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ios_11.png
Apple officially releases iOS 11 on Tuesday, September 19, and a host of new iPhone and iPad features are coming with it, such as a revamped Control Center, a new Files app, Drag and Drop gestures, and several other updated design elements.

This article covers some of the things you can do to prepare your devices for Apple's latest mobile operating system, including storage maintenance tips, backup advice, and a few other useful tidbits to consider before upgrading. First though, it's worth finding out if your mobile devices are compatible with iOS 11.

iOS 11 Compatibility Check

If you own an iPhone 5s or later, or an iPad Air or later, your device will run the latest operating system. Still unsure? Here's Apple's official compatibility list for iOS 11.
[*]iPhones: iPhone X, iPhone 8, iPhone 8 Plus, iPhone 7, iPhone 7 Plus, iPhone 6, iPhone 6 Plus, iPhone 6s, iPhone 6s Plus, iPhone 5s, iPhone SE.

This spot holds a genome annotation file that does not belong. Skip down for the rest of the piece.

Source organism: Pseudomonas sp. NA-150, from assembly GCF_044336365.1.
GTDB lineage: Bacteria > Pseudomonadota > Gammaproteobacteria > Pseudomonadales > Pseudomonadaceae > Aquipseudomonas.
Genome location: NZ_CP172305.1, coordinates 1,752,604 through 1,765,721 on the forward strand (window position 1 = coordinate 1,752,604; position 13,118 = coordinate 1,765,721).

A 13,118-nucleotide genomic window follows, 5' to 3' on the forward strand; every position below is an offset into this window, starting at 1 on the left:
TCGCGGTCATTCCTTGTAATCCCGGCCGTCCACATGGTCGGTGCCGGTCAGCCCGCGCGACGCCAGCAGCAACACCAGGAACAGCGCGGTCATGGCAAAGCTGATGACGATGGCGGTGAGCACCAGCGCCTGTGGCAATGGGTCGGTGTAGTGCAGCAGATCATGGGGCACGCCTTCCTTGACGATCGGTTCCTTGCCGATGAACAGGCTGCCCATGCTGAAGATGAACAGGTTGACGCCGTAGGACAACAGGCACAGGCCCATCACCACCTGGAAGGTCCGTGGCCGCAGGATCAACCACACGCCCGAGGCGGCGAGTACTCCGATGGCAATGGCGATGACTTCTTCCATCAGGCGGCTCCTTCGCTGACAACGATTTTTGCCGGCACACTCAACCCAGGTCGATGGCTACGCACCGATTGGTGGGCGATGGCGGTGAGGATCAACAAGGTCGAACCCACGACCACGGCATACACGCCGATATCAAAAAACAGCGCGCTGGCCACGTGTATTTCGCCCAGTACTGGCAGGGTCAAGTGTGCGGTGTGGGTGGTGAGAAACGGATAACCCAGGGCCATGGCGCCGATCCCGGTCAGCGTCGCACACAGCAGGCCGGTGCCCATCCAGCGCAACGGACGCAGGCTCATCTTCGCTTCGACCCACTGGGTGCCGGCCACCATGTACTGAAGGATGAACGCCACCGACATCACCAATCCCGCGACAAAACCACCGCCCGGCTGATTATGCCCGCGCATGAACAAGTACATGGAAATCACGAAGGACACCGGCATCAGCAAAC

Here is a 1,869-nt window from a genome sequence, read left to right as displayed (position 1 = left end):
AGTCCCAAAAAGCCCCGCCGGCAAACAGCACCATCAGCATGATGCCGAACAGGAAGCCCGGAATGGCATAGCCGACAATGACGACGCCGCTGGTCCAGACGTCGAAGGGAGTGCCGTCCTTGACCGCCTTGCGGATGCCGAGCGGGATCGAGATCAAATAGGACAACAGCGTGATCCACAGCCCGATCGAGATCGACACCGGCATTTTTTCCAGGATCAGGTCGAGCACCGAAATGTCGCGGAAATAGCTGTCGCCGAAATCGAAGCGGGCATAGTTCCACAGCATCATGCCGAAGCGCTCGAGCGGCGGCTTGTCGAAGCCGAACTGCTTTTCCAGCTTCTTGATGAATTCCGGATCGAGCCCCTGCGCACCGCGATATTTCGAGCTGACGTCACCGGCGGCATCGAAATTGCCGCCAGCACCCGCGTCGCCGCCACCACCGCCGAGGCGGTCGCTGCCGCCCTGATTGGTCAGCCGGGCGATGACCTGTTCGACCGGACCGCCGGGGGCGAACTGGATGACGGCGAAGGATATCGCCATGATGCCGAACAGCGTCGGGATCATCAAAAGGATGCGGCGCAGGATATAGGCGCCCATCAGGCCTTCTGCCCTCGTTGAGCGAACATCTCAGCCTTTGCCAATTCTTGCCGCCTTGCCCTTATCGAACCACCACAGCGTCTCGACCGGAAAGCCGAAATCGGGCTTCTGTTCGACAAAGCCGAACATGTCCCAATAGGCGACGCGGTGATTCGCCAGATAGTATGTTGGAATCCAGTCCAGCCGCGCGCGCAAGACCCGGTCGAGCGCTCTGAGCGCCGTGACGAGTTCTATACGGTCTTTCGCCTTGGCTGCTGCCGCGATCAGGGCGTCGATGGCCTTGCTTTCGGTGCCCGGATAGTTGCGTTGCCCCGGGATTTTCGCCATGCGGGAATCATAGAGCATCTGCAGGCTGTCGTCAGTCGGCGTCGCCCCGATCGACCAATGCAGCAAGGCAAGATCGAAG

[*]iPads: 12.9-inch iPad Pro (1st and 2nd generations), 10.5-inch iPad Pro, 9.7-inch iPad Pro, iPad Air 2, iPad Air 1, iPad 5th generation (2017 model), iPad mini 4, iPad mini 3, and iPad mini 2.
[*]iPods: iPod touch 6th generation.
iOS-11-compatible-devices.jpg

Reclaim Device Storage Space

iOS 11 includes new features to help you free up space on your iOS device, such as personalized recommendations about actions you can take to increase the available storage. But before you can benefit from those, you'll want to make sure your device has adequate space to download and install the new operating system.

With that in mind, it's worth reconsidering what apps you currently have installed on your devices and whether you really need them. Swipe through your home screen and check inside your folders to root out any long-forgotten apps (including legacy 32-bit apps that won't work on iOS 11) that are taking up precious storage space.